Inflation Made Easy

The “I” word has been on the lips of everyone this year, and no we aren’t talking about investing!

Inflation has been the big bad buzz word in 2022, and you’ll get a million different answers on who’s to blame. While inflation effects every sector of finance, we’ll be primarily focusing on consumer inflation and the reason everything from the eggs on the grocery shelf to the lumber that builds your home has gone up in price.

Inflation – What is it and What Causes it

Inflation is the purchasing power of money over a given time. Simply put, inflation occurs when your $5 can buy less now than it could a year ago. While inflation occurs naturally over time, this level of inflation isn’t the usual levels we see.

Inflation can be caused by several different economic factors,  including:

Demand-Pull Effect

When the demand for a good or service outweighs the supply. For example:– People begin to start eating way more eggs than the chickens can produce.


When prices for a product increase due to a rise in manufacturing costs. For example: Candy bars become more expensive because the eggs used to make the candy bars went up in price


When prices rise, wages rise too in order to maintain living costs. While this is a possible cause for inflation, wages rarely go up with inflation 1:1. The inflation of 2021 may actually mean you’re getting a 2% pay cut.1

Money Supply - 

The total amount of money in circulation could lead to the Demand-Pull effect, or too many dollars chasing too few products.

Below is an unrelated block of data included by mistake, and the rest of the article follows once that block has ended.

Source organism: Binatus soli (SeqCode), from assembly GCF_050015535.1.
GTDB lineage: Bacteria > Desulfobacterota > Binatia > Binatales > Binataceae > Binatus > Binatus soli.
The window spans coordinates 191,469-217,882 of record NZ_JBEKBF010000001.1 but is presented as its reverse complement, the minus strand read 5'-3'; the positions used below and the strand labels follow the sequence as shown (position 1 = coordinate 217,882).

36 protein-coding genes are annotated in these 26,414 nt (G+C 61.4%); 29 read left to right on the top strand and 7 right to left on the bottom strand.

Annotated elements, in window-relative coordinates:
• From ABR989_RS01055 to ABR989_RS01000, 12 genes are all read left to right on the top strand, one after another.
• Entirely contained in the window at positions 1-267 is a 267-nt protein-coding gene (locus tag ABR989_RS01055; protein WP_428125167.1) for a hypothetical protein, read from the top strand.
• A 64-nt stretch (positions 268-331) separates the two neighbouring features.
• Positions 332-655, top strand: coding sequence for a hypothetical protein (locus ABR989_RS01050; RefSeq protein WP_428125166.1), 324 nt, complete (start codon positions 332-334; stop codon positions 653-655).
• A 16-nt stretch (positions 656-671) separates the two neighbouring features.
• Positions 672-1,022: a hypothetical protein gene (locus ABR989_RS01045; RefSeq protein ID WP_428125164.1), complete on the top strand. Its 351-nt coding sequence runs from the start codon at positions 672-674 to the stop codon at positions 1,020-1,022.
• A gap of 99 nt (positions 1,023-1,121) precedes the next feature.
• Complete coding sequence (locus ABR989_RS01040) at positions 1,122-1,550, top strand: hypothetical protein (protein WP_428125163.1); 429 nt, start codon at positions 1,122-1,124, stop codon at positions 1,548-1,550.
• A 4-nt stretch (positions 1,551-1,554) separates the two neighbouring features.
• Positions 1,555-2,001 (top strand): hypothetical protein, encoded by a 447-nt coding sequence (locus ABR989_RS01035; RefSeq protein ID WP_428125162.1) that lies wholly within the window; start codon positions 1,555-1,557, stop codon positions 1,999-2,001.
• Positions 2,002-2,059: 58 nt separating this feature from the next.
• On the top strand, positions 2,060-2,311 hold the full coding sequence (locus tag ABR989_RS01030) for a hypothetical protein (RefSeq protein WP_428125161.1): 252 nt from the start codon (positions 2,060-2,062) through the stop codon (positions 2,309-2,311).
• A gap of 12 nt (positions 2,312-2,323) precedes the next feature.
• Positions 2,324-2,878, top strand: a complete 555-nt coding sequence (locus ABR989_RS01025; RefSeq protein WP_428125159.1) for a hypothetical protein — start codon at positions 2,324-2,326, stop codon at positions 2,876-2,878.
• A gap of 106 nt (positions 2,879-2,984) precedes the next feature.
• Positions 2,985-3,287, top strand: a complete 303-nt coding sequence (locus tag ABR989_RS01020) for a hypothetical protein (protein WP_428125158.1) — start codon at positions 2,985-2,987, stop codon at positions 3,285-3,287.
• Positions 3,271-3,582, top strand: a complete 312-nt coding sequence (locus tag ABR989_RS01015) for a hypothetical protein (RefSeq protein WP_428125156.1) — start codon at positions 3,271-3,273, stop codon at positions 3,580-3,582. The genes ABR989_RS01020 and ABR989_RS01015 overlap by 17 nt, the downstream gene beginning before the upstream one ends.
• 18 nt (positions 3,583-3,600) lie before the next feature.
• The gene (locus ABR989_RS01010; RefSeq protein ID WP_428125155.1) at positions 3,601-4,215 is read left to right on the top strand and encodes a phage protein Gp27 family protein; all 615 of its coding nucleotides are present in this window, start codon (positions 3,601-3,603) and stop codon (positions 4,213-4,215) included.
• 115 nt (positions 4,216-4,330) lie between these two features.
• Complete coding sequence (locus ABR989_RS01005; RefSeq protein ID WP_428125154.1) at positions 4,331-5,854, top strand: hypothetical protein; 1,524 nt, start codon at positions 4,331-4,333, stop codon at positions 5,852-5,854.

What is causing the major 2021 Inflation Rates?

A “Great Era of Inflation” was bound to come. For starters, the US Government’s response to Covid-19 were economic relief bills that totaled over 13 trillion dollars. The economic stimulus package reached nearly everyone in the country, and helped those who were negatively impacted as well as those who were able to save their money for over 18 months. But during that time, a lot of jobs went unattended, leading to massive supply chain shortages that have finally come home to roost. 

So, an extra 13+ trillion dollars floating around the country, combined with a desire to spend and return to the old normal, compounded by supply and labor shortages, and cargo ships stuck on the coast 2 equals a classic cocktail of demand greatly outweighing supply. 

Is the Current Inflation Rate Permanent or “Transitory"?

That’s not a clear cut answer, and we don’t know for sure yet. When asked if inflation rates would return to the “acceptable” 2% range, treasury secretary Janet Yellen said:

"Well, I expect that to happen next year. Monthly rates of inflation have already fallen substantially from the very high rates that we saw in the spring and early summer," she said on "State of the Union." "On a 12-month basis, the inflation rate will remain high into next year because of what's already happened. But I expect improvement ... by the middle to end of next year, second half of next year." 3

1, Iacurci, Greg (July 2, 2021) Wages are rising, but inflation may have given workers a 2% pay cut - CNBC

2. Goodman, Jack, and Luxen, Micah (October 16, 2021) Shipping disruption: Why are so many queuing to get to the US? - BBC

3. Duster, Chandelis (October 24, 2021) Inflation to fall to acceptable levels in second half of 2022, Treasury secretary says. - CNN